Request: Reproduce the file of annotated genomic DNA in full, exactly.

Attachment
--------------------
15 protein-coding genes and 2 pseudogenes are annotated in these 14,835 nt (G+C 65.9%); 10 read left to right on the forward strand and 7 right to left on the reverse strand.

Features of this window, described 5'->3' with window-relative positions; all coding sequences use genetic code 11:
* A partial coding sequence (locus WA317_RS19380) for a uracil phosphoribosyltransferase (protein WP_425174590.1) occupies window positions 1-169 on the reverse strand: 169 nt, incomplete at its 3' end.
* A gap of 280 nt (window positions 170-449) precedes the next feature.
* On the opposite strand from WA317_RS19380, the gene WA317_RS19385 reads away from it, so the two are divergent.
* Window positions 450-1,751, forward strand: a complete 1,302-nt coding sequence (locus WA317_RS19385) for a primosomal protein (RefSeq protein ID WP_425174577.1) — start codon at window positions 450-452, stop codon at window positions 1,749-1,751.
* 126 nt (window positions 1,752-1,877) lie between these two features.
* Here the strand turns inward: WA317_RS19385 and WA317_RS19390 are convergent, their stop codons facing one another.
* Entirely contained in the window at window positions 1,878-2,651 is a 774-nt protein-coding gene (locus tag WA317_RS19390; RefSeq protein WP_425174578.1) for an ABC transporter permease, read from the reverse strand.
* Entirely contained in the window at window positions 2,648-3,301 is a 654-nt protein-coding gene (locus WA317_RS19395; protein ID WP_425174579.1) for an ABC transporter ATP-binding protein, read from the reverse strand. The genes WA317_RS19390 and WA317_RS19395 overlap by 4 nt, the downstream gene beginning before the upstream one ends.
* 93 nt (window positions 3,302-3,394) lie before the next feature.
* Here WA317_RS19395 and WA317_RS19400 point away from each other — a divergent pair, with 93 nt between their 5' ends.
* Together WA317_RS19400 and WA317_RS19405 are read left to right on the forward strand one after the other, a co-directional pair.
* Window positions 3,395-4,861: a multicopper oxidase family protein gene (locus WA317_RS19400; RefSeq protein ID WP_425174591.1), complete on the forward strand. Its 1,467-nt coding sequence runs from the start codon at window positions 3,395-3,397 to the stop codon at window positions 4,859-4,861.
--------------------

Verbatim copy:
15 protein-coding genes and 2 pseudogenes are annotated in these 14,835 nt (G+C 65.9%); 10 read left to right on the forward strand and 7 right to left on the reverse strand.

Features of this window, described 5'->3' with window-relative positions; all coding sequences use genetic code 11:
* A partial coding sequence (locus WA317_RS19380) for a uracil phosphoribosyltransferase (protein WP_425174590.1) occupies window positions 1-169 on the reverse strand: 169 nt, incomplete at its 3' end.
* A gap of 280 nt (window positions 170-449) precedes the next feature.
* On the opposite strand from WA317_RS19380, the gene WA317_RS19385 reads away from it, so the two are divergent.
* Window positions 450-1,751, forward strand: a complete 1,302-nt coding sequence (locus WA317_RS19385) for a primosomal protein (RefSeq protein ID WP_425174577.1) — start codon at window positions 450-452, stop codon at window positions 1,749-1,751.
* 126 nt (window positions 1,752-1,877) lie between these two features.
* Here the strand turns inward: WA317_RS19385 and WA317_RS19390 are convergent, their stop codons facing one another.
* Entirely contained in the window at window positions 1,878-2,651 is a 774-nt protein-coding gene (locus tag WA317_RS19390; RefSeq protein WP_425174578.1) for an ABC transporter permease, read from the reverse strand.
* Entirely contained in the window at window positions 2,648-3,301 is a 654-nt protein-coding gene (locus WA317_RS19395; protein ID WP_425174579.1) for an ABC transporter ATP-binding protein, read from the reverse strand. The genes WA317_RS19390 and WA317_RS19395 overlap by 4 nt, the downstream gene beginning before the upstream one ends.
* 93 nt (window positions 3,302-3,394) lie before the next feature.
* Here WA317_RS19395 and WA317_RS19400 point away from each other — a divergent pair, with 93 nt between their 5' ends.
* Together WA317_RS19400 and WA317_RS19405 are read left to right on the forward strand one after the other, a co-directional pair.
* Window positions 3,395-4,861: a multicopper oxidase family protein gene (locus WA317_RS19400; RefSeq protein ID WP_425174591.1), complete on the forward strand. Its 1,467-nt coding sequence runs from the start codon at window positions 3,395-3,397 to the stop codon at window positions 4,859-4,861.